Re: [eigen] How to resize a partially fixed matrix

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2009/6/24 Tim Hutt <tdhutt@xxxxxxxxx>:
> 2009/6/24 Benoit Jacob <jacob.benoit.1@xxxxxxxxx>:
>> 2009/6/24 Markus Benjamin Fröb <grey_earl@xxxxxx>:
>>>>     Matrix<float,Dynamic,2> m;
>>>>     m.resize(3);
>>>> but then we also want this to work:
>>>>     Matrix<float,3,2> m;
>>>>     m.resize(3);
>>> I don't see why the second case should work, since a) it's ambigous what the
>>> user wanted and b) in the documentation it says explicitly "Of course, fixed-
>>> size matrices can't be resized."
>> Yes, that's what I meant, sorry if I was unclear, we were wondering if
>> A should be allowed and I said "if we want to allow A then we also
>> want to allow B", where B is impossible, conclusion: we can't allow A.
> I see what you mean. You're saying if you have code like this:
> Matrix<double, Dynamic, 3> m;
> // ... lots of code ...
> m.resize(10, 3);
> And then for some reason later you want to make m fully dynamic then
> you only have to change the declaration:
> Matrix<double, Dynamic, Dynamic> m;
> // ... lots of code ...
> m.resize(10, 3); // Still works.
> In which case the trade-off is:
> Pros: Constructor and resize are more logical, code is less redundant.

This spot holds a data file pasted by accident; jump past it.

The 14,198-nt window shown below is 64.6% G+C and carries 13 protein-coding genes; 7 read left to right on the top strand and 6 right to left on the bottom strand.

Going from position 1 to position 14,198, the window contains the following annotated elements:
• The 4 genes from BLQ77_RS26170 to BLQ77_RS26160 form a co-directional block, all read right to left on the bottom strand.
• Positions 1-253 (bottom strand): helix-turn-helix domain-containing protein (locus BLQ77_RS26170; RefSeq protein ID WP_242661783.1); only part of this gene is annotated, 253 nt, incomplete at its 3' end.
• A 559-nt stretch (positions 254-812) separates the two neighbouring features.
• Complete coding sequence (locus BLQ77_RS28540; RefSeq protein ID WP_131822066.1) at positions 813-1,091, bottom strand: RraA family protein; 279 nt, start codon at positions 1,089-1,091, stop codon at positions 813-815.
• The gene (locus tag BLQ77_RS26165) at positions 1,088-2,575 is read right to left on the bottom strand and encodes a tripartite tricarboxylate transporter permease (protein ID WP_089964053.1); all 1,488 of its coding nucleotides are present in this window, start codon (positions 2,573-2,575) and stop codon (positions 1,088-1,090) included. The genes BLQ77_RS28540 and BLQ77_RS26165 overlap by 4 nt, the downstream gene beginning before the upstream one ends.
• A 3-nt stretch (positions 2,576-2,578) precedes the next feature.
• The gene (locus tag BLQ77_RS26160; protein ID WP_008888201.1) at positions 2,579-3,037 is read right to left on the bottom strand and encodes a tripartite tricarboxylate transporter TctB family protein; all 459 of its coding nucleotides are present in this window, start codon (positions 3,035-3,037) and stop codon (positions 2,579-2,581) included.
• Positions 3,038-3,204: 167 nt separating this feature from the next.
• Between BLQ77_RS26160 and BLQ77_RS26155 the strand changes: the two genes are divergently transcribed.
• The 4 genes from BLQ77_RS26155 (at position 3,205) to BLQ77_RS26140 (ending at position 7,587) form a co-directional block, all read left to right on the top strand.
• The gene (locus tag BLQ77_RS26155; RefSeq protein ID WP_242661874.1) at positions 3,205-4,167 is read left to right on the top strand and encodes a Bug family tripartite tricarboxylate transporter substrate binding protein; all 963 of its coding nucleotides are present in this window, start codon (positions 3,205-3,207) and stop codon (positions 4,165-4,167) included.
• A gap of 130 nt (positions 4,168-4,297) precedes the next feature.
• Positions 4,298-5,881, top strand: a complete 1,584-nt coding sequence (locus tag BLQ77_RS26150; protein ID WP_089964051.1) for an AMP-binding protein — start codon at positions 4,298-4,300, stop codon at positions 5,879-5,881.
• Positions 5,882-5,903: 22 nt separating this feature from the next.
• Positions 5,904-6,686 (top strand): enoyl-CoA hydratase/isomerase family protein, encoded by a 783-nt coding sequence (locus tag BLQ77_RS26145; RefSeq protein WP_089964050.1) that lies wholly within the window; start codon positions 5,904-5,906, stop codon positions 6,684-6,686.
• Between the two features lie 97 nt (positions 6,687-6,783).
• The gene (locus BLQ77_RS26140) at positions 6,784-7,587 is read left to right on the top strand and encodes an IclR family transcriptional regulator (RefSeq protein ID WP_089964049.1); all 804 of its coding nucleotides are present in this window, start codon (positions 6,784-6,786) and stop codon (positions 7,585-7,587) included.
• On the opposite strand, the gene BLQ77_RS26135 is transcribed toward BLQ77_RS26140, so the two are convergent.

> The code shows that the matrix isn't fully dynamic (i.e. you might
> accidentally try m.resize(10, 4) in the code above.
> Cons: Have to change code if you change matrices from partially to
> fully dynamic.

What you say makes sense but what I really had in mind (if you want to
know) is the case where we have code written for partially-dynamic
matrices and some day we want to use it on fixed-size matrices. This
is where the distinction between AT_MOST_ONE_DYNAMIC_DIM and
EXACTLY_ONE_DYNAMIC_DIM matters, and this is the example that I had in
mind when I said that even EXACTLY_ONE_DYNAMIC_DIM didn't cut it.

So suppose that we had allowed resize(int) on partially dynamic matrices, like:

int x = 4;
Matrix<double, Dynamic, 3> m;
// ... lots of code ...

And then some day we want to apply this to a fixed-size matrix m
(because we happen to fully know its size at compile time, and we want
to take advantage of this for better speed) then we would like to only
have to change the declaration, as follows, but unfortunately there's
no sane way to allow resize(int) in that case:

int x = 4;
Matrix<double, 4, 3> m;
// ... lots of code ...
m.resize(4); // BOOM! doesn't work.

Thus, in order to get an API that seamlessly specializes in the
fixed-size case, we can't allow resize(int) for partially dynamic


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